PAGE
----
Most impressive was their 3-0 win over Chelsea, which saw Juve at their dynamic best and the defending champions overwhelmed by one of the best midfields in world football. Andrea Pirlo remains their conductor supreme, with Arturo Vidal and Claudio Marchisio earning rave reviews for their contribution alongside the bearded genius.
Juve are at the top of Serie A and have won their last three without conceding. Celtic should prove a fairly straightforward opponent for the Italians, though it's never easy going into an atmosphere like the one they'll face in the away leg.
Celtic famously beat Barcelona at home in the group stage, but the Scots are short on quality and are unlikely to be as fortunate again this season. Coach Neil Lennon has already overachieved by taking them this far. Their story will end here.
Last year's finalists Bayern Munich have been in dominant form this season. The Germans are nine points clear atop the Bundesliga and have scored 44 goals in their 17 games.
Bayern's Champions League campaign has also been an attacking frenzy. They scored 15 goals in the group stage, which included a 6-1 win against Lille and a 4-1 demolition of BATE Borisov on Matchday 6—though it's worth noting BATE inflicted a shock defeat in their first meeting.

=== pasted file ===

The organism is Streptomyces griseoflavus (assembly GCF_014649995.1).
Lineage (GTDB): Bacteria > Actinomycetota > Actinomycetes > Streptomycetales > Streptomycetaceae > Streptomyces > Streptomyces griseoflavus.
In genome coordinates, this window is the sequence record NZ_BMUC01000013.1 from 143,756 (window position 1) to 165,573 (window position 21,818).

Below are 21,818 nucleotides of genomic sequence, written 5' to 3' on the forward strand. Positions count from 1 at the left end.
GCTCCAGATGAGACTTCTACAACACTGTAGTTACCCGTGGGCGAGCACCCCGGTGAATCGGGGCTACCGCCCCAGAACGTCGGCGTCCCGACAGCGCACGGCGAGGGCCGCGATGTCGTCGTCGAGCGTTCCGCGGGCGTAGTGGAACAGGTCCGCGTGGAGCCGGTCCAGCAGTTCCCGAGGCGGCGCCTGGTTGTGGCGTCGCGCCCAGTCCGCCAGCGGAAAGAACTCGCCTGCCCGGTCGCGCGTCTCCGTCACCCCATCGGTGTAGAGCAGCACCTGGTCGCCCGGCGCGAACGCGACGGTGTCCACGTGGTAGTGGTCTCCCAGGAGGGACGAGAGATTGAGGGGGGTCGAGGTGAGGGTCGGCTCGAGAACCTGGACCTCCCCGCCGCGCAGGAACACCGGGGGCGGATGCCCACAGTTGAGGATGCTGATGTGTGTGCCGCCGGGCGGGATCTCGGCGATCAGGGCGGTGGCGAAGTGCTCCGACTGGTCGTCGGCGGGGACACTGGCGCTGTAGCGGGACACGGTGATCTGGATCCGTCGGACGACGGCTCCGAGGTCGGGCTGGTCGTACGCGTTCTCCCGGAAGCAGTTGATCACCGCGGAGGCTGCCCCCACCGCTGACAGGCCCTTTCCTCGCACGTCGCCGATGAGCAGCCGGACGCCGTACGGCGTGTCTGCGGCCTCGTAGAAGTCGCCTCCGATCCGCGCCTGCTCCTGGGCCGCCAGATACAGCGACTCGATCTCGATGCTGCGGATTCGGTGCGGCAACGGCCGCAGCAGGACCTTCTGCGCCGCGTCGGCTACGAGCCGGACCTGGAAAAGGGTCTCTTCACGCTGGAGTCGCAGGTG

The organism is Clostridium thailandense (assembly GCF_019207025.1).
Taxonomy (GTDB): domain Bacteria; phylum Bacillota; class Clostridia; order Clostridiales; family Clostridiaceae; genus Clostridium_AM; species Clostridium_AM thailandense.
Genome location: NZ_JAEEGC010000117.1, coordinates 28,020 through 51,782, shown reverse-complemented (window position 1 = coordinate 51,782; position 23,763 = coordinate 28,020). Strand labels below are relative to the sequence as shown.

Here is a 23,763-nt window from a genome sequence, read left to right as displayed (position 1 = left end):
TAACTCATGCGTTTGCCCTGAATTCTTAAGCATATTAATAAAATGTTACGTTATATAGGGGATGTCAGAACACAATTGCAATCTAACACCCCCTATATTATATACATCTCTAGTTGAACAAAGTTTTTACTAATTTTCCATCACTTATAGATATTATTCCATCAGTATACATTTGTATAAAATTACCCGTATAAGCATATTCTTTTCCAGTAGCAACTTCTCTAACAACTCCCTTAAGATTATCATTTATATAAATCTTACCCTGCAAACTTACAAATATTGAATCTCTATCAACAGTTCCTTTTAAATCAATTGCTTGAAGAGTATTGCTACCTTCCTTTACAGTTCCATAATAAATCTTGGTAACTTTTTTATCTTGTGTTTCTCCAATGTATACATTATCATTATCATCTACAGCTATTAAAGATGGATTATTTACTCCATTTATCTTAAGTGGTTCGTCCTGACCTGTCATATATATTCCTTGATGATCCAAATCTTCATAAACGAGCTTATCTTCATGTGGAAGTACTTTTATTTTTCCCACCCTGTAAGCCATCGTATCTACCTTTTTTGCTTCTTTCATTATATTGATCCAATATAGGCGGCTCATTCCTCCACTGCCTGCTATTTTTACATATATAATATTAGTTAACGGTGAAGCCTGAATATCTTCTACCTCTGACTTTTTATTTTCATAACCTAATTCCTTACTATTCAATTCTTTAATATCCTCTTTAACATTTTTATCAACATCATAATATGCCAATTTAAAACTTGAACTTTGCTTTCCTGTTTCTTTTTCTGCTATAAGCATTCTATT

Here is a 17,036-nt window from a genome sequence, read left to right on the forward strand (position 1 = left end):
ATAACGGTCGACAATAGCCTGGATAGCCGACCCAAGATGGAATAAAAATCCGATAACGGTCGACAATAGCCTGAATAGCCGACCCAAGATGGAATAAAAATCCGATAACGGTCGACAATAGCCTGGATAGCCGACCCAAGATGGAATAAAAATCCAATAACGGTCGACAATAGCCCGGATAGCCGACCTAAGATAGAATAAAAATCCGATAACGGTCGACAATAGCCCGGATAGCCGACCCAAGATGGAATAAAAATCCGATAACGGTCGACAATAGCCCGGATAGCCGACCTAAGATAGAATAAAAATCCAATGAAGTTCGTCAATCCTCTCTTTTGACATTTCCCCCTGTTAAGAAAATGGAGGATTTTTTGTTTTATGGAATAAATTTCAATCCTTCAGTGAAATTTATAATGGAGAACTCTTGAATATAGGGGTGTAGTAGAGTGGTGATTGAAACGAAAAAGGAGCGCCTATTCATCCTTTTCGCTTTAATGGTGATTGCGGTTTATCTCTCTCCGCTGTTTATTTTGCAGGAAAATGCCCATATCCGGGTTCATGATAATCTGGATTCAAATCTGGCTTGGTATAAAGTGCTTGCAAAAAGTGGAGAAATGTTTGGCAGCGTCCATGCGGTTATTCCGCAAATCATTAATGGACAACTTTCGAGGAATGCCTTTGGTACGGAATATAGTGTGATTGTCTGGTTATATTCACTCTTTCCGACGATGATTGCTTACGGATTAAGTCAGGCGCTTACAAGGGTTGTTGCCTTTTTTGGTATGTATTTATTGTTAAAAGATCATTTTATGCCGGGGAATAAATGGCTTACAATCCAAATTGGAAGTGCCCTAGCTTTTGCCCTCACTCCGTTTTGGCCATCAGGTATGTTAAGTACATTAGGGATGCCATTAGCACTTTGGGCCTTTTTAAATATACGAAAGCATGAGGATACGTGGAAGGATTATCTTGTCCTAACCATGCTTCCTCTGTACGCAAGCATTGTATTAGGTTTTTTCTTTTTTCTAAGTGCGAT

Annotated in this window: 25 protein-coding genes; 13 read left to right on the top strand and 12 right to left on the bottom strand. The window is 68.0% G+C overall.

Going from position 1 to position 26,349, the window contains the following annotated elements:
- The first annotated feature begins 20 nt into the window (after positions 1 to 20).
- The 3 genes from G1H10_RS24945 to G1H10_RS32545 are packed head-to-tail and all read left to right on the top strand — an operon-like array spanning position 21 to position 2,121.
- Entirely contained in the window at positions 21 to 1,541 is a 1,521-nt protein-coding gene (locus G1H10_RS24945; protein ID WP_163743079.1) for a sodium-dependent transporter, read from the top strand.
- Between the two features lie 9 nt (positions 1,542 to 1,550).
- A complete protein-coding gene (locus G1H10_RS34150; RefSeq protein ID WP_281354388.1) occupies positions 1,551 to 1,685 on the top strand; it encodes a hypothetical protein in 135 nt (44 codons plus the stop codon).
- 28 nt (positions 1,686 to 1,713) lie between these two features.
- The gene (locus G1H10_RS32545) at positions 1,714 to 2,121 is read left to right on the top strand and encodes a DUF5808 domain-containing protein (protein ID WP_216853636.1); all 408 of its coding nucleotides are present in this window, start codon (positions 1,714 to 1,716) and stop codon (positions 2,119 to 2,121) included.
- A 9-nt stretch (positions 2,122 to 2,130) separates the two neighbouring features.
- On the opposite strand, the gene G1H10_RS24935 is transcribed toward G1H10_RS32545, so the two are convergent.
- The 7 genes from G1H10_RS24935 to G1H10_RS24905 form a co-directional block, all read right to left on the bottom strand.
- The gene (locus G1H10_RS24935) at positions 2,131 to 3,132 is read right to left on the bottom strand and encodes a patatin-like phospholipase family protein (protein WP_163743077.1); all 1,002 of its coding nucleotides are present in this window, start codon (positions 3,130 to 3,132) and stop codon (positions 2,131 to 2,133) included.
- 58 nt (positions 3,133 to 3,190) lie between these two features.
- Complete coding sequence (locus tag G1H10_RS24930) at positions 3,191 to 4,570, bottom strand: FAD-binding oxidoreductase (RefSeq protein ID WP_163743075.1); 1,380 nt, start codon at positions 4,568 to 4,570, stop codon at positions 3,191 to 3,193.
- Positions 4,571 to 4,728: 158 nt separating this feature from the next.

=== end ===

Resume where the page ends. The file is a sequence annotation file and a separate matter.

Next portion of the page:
That result should at least give Arsenal hope. Arsene Wenger's team has been a frustrating proposition this season. The Gunners find themselves 15 points adrift of Premier League leaders Manchester United and with the usual midseason calls for a revolution of some kind in North London.
Arsenal finished second behind Schalke in their group, which was arguably one of the weaker pools of four. They conceded eight times in six games and have also struggled at the other end this season, with Wenger's team crying out for attacking reinforcement.
Might that arrive in January? It's possible, but even then we should expect Bayern to be too strong a force—both in a ball-playing and mental capacity—for this Arsenal team.
The likes of Manuel Neuer, Franck Ribery, Thomas Muller and Bastian Schweinsteiger are seasoned campaigners in a settled squad that came within a penalty shootout of glory last season. It's hard to see them being stopped unless Arsenal revisit the kind of performance they produced against Milan last season.
Winner: Bayern Munich
This one isn't as easy to call as you might think. German champions Borussia Dortmund were the most impressive team in the group stage, but they're up against a Shakhtar team who drew at Juventus, beat Chelsea at home and are clearly a force on the rise.
The Ukrainians have real quality in the likes of Willian, Fernandinho and Luiz Adriano and are very hard to beat at home—making the first leg of huge importance to the outcome of this tie.
That said, Dortmund went up against Real Madrid, Ajax and Manchester City in the "group of death" and came out unscathed and deservedly on top.